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Hash Olympics - A Hash Cracking Contest Without Good Hardware - Printable Version

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Hash Olympics - A Hash Cracking Contest Without Good Hardware - utkusen - 05-18-2021

Hello Everyone,

We are organizing a hash cracking contest named "hash olympics" where participants can show their Hashcat skills without good hardware. I created this format so that poor students can learn and have fun with hash cracking. I posted a blog post about the contest format. Your feedback would be highly appreciated.


RE: Hash Olympics - A Hash Cracking Contest Without Good Hardware - royce - 05-18-2021


Hot-take feedback: using hashes for which cracks are not already known is usually discouraged in formal public contests. This is to ensure that contests are not used for uncontrolled purposes outside of the contest itself.

RE: Hash Olympics - A Hash Cracking Contest Without Good Hardware - Chick3nman - 05-18-2021

There is a BIG issue i can see with it initially, and that's the following line:
Moderator finds an actual database leak, removes the PII data and saves the hashes.

We as a community typically do not allow for real hashes of any kind in competitions, even "public" breaches that have been anonymized. The hashes for CMIYC are made by the host team every year, specifically for the competition, and all plaintexts to all hashes are known by the hosts. This avoids any moral or legal problems for the players, as cracking hashes from a real breach is a problem for some. I think i can speak for my teammates on Team Hashcat in saying that they would have a problem with a competition using real hashes.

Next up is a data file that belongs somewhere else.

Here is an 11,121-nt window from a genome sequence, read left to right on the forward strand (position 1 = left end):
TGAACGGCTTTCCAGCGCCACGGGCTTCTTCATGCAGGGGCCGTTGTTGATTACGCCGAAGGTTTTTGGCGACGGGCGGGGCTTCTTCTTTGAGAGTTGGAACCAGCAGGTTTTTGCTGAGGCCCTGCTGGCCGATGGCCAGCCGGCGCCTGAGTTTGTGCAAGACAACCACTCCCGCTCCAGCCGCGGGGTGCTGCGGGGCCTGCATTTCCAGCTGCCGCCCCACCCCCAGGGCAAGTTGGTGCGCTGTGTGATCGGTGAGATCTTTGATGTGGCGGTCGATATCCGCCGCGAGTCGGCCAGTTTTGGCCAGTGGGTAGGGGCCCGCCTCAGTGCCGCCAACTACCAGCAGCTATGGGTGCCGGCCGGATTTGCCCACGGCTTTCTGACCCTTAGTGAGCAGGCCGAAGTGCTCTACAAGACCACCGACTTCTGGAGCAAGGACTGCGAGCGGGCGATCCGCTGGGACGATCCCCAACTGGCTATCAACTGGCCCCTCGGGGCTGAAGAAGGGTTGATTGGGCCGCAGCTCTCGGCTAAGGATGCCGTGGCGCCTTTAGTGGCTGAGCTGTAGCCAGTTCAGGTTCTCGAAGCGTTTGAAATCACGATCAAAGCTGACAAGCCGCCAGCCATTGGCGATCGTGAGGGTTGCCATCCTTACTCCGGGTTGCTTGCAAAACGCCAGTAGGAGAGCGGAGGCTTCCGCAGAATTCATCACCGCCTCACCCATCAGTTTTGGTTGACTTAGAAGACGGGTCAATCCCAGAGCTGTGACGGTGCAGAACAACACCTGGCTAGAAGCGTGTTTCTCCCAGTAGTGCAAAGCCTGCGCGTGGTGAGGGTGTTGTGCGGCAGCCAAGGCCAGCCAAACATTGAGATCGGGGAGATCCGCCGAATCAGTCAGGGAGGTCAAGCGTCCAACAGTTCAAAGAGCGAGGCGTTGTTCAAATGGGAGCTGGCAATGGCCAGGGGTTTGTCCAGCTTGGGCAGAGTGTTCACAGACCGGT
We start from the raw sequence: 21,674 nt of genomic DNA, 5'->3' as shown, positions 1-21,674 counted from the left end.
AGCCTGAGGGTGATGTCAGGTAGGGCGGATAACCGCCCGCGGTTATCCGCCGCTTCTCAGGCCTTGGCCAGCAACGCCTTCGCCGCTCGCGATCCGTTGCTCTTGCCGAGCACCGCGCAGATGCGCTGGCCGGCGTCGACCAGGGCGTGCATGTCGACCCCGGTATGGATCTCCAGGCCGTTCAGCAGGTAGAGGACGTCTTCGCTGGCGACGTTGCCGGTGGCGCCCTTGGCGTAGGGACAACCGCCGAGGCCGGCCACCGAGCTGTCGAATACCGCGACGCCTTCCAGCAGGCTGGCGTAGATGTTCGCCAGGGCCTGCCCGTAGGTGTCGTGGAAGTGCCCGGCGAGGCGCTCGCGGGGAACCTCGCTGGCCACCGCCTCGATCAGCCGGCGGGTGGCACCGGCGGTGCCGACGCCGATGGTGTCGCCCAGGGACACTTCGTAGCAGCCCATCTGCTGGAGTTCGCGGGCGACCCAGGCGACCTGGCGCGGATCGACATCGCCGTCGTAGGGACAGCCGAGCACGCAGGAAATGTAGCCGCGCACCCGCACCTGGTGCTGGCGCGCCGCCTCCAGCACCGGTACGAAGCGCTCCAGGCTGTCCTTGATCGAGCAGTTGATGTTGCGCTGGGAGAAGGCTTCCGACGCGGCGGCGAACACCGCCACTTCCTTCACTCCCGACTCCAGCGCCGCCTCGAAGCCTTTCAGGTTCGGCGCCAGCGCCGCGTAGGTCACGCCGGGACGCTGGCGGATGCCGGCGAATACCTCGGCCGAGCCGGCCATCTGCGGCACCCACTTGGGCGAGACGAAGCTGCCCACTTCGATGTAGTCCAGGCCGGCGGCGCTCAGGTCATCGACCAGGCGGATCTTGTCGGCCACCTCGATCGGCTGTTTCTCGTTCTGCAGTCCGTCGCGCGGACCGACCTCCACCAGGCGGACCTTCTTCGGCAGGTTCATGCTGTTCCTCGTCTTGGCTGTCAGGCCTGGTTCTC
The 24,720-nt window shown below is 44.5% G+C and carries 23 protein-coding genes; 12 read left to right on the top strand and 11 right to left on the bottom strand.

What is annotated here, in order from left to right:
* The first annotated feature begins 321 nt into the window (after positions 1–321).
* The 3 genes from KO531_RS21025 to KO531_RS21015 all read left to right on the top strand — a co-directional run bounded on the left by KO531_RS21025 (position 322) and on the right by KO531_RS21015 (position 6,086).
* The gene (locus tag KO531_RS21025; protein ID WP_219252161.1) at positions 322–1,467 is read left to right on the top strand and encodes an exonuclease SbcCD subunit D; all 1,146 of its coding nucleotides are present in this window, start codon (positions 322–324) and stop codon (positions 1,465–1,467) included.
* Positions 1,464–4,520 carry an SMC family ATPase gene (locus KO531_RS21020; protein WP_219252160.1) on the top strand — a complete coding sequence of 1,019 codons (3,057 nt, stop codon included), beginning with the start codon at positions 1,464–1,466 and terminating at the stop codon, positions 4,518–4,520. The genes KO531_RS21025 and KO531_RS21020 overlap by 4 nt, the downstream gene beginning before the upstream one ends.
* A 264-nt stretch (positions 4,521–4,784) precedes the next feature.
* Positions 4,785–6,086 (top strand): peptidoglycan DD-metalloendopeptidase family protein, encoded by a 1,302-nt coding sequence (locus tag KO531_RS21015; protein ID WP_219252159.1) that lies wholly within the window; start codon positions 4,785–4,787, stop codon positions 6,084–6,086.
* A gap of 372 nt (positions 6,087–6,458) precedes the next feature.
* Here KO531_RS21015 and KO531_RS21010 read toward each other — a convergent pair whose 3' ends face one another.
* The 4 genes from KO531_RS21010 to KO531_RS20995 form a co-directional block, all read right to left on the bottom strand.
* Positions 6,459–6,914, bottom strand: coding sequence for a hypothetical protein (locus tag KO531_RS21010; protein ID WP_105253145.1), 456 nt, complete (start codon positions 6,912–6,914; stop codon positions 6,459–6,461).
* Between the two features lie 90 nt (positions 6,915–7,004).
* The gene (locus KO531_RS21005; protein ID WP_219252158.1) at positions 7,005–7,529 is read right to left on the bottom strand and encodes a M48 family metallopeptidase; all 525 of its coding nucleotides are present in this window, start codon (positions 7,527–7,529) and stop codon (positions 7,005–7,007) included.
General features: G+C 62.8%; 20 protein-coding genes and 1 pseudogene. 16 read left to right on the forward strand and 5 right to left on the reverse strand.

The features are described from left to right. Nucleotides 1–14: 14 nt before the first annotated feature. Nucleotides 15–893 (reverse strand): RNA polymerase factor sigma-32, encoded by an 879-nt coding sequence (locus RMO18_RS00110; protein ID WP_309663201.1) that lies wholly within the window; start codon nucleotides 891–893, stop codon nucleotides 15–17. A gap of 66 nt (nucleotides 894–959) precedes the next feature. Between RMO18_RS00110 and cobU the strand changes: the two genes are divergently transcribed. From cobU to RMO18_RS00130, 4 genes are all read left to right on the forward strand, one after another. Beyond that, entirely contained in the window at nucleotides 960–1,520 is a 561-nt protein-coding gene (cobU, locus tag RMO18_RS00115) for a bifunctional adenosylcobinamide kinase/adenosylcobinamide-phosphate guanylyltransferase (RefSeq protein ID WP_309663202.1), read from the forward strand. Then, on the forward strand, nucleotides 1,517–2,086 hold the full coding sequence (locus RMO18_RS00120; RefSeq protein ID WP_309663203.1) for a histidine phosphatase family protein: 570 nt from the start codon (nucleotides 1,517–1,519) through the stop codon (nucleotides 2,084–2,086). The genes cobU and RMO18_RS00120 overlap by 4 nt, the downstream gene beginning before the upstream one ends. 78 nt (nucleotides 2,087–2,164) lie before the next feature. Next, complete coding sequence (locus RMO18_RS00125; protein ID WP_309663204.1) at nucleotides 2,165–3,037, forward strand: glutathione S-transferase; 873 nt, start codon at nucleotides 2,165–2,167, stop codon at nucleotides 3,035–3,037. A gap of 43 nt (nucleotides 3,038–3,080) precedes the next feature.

As for the competition itself, it's an interesting concept but I believe it has some limitations. One of the major things that sets teams apart in the larger contests like CMIYC @ DefCon is not necessarily who has "better attacks" or "better hardware" but who has the ability to adapt attacks on the fly and recognize patterns as they are cracking. Most of the attacks we start with are extremely naive, designed to just try lots of things and "feel around" for patterns. Once we think we see a pattern in the plaintexts, we stop and design an attack for them and then try it. If it doesn't work, we have to quickly try something else, constantly changing our attacks throughout the time period based on how much time we have left and what information we can gather from the hashes we've cracked. The format for "Hash Olympics" doesn't allow for any of this, it relies on the assumption that you can guess or figure out what attack would be best without any ability to adapt during the run. If I understand the format correctly, the best possible attack would simply be the most common passwords and most common rules, optimized for the most amount of coverage in combination. It seems like there's not much room for improvement there beyond maybe guessing a less common pattern that is present and getting lucky.